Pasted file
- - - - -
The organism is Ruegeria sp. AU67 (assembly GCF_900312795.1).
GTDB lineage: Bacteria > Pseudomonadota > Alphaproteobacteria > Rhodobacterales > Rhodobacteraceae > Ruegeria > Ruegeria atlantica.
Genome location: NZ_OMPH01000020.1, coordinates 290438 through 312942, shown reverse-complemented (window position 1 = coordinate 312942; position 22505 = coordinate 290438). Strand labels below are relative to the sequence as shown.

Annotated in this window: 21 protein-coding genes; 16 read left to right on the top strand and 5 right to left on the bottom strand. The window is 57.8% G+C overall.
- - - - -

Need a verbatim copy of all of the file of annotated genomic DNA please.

The organism is Ruegeria sp. AU67 (assembly GCF_900312795.1).
GTDB lineage: Bacteria > Pseudomonadota > Alphaproteobacteria > Rhodobacterales > Rhodobacteraceae > Ruegeria > Ruegeria atlantica.
Genome location: NZ_OMPH01000020.1, coordinates 290438 through 312942, shown reverse-complemented (window position 1 = coordinate 312942; position 22505 = coordinate 290438). Strand labels below are relative to the sequence as shown.

Annotated in this window: 21 protein-coding genes; 16 read left to right on the top strand and 5 right to left on the bottom strand. The window is 57.8% G+C overall.